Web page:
Curse you, Regina Spektor

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Box, Alex Keyes

It’s been raining and hailing lately, and my soundtrack has been that new song by Regina Spektor called “All the Rowboats.” Experience the brooding theatrics:

It’s quite the techno diversion for an indie pop queen, but the lyrics are classic Regina. She visits an art museum- or “tomb”- and gives it her peculiar, melancholy spin.

“First there’s lights out, then there’s lock up/
Masterpieces serving maximum sentences/
It’s their own fault for being timeless/
There’s a price to pay, and a consequence”

Great, Regina. If kids these days don’t think museums are boring, now they’ll think they’re creepy. Mausoleums indeed!

I can’t get enough of the tune though, and it has colored my perception of the art I’ve seen lately. Like, for example, it was blasting through my headphones for the 87th time when I entered “Sam and the Boys,” the Laverne Krause exhibition by first-year MFA students.

“They will hang there, in their gold frames/ For forever, forever and a day,” screamed Regina as I spun through a claustrophobic cardboard corridor. Go to 1:20 in that video and you’ll see sort of exactly what happened. It was like that Duchamp painting but with less nudity.

Then, at the height of my frenzy, I stumbled straight into all of the MFA students discussing their show.

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I pulled out my headphones and stared dumbly at the circle of artists. Alex Keyes was discussing his Box labyrinth, which I’d just nearly trampled.

“I wanted it to be a kind of playground,” he explained. The piece is a grand throwback to childhood, when a giant box could be anything we imagined.

As the group moved on through the corridors, I realized just how blind I’d been. Regina, you are my siren and your pretty weird song is the rocky shore.

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I passed through the boxes again, this time much more slowly. Other gallery goers navigating the maze laughed as they hit dead ends and peered through cracks. This was a piece with a sense of humor.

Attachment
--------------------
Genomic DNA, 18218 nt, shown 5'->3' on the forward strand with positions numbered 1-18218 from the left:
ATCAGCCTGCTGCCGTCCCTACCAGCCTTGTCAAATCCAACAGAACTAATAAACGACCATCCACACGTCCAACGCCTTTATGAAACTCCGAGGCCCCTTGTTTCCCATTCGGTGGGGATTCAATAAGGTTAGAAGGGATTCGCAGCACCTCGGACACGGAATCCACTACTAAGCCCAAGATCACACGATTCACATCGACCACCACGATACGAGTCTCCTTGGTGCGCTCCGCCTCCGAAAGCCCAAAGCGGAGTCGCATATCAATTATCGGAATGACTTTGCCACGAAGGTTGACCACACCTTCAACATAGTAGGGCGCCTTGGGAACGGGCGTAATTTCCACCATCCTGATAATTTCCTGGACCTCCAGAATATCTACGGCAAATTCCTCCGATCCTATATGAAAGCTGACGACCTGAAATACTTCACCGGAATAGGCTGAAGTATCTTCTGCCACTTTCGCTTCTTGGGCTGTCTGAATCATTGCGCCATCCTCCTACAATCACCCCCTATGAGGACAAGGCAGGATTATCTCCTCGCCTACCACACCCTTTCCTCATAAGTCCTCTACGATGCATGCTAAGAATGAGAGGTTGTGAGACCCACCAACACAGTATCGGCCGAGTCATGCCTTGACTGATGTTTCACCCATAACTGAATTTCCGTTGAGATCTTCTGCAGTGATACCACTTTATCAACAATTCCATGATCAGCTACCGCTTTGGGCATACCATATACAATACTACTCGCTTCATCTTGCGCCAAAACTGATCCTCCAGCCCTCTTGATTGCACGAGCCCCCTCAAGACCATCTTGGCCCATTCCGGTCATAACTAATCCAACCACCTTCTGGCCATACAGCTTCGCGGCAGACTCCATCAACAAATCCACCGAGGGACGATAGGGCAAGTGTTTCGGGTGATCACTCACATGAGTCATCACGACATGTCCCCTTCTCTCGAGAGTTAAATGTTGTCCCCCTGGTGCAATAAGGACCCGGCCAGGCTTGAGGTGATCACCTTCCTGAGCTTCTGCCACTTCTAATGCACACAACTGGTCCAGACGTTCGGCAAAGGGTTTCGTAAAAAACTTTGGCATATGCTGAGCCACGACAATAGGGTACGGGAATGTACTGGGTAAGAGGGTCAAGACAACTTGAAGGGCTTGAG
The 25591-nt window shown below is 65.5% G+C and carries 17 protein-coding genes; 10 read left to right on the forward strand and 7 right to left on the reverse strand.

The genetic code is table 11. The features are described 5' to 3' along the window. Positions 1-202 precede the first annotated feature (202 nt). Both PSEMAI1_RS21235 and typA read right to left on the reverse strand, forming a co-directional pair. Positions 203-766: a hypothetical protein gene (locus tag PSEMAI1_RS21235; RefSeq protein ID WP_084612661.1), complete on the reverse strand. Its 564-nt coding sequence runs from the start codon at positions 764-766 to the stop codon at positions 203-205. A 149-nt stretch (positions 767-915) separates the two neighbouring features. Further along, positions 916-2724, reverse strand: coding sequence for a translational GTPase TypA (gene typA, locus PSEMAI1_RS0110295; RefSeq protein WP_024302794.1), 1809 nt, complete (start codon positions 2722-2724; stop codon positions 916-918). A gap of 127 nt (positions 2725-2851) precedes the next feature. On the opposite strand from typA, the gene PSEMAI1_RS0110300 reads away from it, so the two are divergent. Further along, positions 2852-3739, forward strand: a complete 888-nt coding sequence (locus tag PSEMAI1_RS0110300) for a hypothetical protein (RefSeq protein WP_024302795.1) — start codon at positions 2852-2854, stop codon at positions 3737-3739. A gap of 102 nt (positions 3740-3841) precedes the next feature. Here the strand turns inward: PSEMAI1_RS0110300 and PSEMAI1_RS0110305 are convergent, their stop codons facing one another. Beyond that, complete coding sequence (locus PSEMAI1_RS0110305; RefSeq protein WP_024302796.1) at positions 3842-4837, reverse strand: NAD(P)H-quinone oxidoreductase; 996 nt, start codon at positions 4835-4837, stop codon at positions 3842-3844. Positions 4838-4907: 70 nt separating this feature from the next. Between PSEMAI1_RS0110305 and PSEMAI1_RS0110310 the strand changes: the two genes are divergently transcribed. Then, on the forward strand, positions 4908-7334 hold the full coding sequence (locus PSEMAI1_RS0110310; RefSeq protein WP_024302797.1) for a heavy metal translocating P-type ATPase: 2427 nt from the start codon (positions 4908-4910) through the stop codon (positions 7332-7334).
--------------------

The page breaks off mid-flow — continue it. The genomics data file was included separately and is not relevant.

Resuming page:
The sides of the enormous boxes are divided into giant grids with masking tape. My freed mind was picking up on cheeky references to abstract expressionism. The boxes are almost like giant sketches or 3-D models of Rothkos or Mondrians. It’s color field painting minus the color… and the painting.

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Eight Images/One Photograph, Jonathan Bagby

Keyes’ piece divides his classmates’ art into three little isolation pods. A mixed media monstrosity called “Do’s and Don’ts In Bear Country” was garnering most of the attention, but I was more interested in the other side of the room. Jonathan Bagby, who we last saw in the BROSHOW (FOSHO) SHOW, fleshed out the Box conversation with an abstract composition of his own. Stark white lines divide a mysterious ether that could be anything from wisps of smoke to Jell-O puke.

To the left of Bagby’s photograph sits Keyes’ most triumphant box. In the center of a tiny square, which at first seems to be just another part of the composition, is a hole through which you can see…

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Alex Keyes and John Whitten

Can you tell what it is? Go and play, and maybe you’ll find out. But leave your shiny iThings at home.

Confidential to Rosie: I really meant it about that art walk!

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